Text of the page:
Charter rates remain under pressure in all segments, with only the Transpacific showing any signs of strength. However, the increased demand for vessels for extra-caller duties on the Transpacific is expected to wane by December, which could trigger a further increase in idle figures.
Thursday, 01 November 2018
In the secondhand containership sale and purchase marker, Braemar ACM Shipbroking reported that the 2012-built 4,249 teu boxship Argos has been sold to UK owner Borealis for a price in excess of $14m.
“Although charter rates continued on a steady decline, there has been an uptick in fixing activity as well as enquiry from the lines, an encouraging sign for a struggling market,” Braemar ACM said in its report.
According to Braemar, demolition activities in the containership sector continued to drive forward with more feeders entering the market for sale. The 1990-built 1,752 teu Vasi Sun was sold to scrappers in Bangladesh for a price of $470 per ldt with numerous other feeders in negotiations for recycling.
Demand on the rise for 5,500-7,000 teu tonnage
From Wed/31-Oct to Tue/06-Nov
The charter market remains generally active, although the volume of business receded slightly last week, partly as a result of Hamburg’s Eisbeinessen shipping party.
The highlight of the last two weeks has been the rebound in demand for LCS tonnage of 5,500-7,000 teu, a welcome development for owners, that is putting an end to a grim period for this segment.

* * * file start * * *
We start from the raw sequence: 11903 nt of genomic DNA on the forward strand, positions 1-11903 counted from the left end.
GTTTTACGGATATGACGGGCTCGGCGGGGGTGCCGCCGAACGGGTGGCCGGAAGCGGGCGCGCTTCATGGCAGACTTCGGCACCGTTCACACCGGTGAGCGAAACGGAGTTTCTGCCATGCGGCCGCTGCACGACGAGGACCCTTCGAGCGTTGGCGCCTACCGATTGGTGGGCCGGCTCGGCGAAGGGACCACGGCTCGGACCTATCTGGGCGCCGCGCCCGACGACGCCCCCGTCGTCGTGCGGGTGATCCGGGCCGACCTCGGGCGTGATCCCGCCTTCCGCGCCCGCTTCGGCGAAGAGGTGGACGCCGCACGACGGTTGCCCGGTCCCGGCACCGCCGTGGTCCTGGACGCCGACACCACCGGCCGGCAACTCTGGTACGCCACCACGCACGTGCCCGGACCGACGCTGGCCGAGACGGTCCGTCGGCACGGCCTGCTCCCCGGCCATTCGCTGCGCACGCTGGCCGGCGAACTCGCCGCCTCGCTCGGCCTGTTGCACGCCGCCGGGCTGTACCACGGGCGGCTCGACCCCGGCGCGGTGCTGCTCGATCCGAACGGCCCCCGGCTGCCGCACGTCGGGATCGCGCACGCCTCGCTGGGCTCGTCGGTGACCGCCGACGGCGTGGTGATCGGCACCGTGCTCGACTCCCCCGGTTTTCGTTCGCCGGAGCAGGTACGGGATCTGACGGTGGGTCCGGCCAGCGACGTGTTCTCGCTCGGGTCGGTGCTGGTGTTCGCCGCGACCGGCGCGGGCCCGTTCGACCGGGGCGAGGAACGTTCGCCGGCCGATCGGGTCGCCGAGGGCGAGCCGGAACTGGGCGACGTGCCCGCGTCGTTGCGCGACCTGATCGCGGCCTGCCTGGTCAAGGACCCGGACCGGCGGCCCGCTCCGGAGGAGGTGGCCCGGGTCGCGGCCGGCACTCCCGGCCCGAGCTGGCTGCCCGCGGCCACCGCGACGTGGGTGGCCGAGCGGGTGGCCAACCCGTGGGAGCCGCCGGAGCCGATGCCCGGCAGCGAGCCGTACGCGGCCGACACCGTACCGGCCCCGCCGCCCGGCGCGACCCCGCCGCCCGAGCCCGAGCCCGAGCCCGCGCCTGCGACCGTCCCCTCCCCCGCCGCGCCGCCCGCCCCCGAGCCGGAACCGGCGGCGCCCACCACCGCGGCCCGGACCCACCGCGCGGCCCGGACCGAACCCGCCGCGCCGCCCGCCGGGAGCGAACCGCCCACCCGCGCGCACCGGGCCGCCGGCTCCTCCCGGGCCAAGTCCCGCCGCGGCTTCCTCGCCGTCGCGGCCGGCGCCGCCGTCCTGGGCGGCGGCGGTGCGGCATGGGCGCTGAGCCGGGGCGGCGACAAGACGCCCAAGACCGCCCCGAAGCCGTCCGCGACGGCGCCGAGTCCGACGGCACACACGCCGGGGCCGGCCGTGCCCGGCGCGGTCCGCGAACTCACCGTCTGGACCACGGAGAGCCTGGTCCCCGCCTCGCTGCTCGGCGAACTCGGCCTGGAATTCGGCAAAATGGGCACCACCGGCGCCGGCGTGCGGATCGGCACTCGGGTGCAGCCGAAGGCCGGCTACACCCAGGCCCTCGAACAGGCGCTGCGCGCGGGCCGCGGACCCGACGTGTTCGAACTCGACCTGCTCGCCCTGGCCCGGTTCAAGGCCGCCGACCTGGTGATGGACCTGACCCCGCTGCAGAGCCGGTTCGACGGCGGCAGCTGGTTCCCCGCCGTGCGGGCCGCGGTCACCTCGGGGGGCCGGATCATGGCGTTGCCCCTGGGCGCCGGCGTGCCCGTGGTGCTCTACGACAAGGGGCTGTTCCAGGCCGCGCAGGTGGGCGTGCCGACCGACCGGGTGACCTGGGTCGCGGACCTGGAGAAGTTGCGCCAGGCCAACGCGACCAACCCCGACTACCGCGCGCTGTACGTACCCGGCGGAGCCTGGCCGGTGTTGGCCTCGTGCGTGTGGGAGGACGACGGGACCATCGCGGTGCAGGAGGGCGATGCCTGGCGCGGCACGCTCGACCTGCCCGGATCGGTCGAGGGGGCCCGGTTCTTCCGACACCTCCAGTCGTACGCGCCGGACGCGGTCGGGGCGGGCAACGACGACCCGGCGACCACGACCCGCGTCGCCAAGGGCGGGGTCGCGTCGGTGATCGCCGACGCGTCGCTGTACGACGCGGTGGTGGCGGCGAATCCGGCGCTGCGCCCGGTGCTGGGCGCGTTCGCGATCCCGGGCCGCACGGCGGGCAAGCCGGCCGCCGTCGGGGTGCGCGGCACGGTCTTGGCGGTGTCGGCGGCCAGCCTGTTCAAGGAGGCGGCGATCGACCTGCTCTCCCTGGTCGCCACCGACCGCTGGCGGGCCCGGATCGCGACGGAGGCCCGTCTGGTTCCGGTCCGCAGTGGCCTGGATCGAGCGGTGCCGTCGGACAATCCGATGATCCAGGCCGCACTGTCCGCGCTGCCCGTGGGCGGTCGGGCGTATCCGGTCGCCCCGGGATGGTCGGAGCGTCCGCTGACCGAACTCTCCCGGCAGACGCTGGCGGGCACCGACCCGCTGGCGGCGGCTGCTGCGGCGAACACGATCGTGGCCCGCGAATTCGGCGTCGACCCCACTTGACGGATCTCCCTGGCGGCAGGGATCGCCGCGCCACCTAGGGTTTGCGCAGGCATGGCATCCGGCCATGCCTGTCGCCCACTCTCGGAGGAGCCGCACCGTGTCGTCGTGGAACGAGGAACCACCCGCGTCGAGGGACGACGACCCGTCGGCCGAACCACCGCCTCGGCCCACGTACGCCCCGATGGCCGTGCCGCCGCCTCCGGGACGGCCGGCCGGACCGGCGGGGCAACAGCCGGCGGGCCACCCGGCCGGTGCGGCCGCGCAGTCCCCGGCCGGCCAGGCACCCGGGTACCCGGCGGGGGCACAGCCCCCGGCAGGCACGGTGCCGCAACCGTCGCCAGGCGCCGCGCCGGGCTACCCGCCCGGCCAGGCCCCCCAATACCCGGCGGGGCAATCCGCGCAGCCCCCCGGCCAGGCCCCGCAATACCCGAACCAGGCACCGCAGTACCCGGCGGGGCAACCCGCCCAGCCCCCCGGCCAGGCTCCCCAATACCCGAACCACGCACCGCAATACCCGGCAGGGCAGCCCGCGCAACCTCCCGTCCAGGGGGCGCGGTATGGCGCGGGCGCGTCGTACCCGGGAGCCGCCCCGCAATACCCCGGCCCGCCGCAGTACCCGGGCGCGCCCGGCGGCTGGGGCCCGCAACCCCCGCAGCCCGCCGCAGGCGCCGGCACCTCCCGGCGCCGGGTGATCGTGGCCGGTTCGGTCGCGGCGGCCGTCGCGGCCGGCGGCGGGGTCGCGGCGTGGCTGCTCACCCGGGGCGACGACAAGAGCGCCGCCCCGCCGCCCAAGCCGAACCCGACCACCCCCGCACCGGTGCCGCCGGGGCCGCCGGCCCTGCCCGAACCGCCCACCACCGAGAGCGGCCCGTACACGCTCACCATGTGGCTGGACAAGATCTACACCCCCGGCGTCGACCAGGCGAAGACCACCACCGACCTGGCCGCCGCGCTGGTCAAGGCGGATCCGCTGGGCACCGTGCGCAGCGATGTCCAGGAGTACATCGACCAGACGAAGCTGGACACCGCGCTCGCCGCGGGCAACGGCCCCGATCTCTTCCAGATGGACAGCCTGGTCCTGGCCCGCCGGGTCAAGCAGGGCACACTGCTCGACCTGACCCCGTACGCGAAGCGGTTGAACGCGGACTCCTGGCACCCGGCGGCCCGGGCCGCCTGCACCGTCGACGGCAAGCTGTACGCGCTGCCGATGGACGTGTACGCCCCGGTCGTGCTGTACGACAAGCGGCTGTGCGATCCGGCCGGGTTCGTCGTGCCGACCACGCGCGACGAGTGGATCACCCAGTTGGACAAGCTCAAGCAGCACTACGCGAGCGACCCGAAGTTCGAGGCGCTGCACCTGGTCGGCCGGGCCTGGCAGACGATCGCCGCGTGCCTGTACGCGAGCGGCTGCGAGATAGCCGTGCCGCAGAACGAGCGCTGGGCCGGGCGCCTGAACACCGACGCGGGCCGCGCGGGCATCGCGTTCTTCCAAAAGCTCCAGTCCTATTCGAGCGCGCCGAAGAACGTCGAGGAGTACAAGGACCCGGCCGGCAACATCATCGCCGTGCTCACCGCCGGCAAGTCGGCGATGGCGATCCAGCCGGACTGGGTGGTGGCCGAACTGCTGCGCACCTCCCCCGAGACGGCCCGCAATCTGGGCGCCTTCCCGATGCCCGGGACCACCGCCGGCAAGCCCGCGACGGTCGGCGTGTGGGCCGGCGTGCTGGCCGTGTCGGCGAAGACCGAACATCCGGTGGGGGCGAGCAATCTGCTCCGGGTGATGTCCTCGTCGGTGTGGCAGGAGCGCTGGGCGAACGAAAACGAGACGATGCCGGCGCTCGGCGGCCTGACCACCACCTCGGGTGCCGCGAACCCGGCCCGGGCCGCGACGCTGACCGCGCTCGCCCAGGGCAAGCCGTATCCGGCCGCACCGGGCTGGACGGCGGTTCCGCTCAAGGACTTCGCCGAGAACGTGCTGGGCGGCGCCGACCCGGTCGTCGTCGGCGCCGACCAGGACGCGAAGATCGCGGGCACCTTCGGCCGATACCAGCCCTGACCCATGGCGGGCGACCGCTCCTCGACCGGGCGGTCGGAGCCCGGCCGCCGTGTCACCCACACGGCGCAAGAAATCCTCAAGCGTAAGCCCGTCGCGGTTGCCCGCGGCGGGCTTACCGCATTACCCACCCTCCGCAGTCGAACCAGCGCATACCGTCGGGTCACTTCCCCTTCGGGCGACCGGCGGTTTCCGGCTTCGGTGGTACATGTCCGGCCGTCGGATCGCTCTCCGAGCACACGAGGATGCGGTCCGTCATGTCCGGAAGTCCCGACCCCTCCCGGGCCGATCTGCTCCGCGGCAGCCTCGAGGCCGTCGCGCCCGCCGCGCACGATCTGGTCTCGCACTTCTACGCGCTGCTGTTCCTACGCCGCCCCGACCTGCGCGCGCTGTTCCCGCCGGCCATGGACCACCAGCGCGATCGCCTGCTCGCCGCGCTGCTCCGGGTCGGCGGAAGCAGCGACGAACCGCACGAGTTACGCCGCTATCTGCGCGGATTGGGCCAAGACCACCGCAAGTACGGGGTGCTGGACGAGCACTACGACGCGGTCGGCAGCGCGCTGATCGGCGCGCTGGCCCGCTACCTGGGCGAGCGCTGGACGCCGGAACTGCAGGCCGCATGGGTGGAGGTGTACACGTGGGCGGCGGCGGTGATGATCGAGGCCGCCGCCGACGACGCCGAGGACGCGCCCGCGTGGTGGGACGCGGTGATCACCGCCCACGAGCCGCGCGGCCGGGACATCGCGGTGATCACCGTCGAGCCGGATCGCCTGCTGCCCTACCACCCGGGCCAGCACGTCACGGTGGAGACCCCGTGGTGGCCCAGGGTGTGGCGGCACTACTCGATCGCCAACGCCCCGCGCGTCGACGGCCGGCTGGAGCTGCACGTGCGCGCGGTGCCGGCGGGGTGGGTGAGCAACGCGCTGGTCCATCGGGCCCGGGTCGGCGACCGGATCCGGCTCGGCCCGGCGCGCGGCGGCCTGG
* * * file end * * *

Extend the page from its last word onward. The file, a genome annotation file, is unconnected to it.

Thanks to this higher demand, the tally of spot ships has been halved, but charter rates are yet to reflect this rally. The slightly larger VLCS units (over 7,500 teu) also remain in good demand.
The rest of the market is facing mixed developments. The volume of business is stable for classic panamaxes, but generally down for the other sizes. Charter rates meanwhile remain on an uninspiring course, being at best stable. The 1,500-1,900 teu segment continues to suffer from substantial overcapacity, which could have been even worse without the sale for demolition of ten vessels in this segment in the last four weeks.
Generally speaking, most vessel sizes have to face increasingly short or flexible period charter employments, a sign that charterers continue to have an upper hand in a market whose outlook remains uncertain.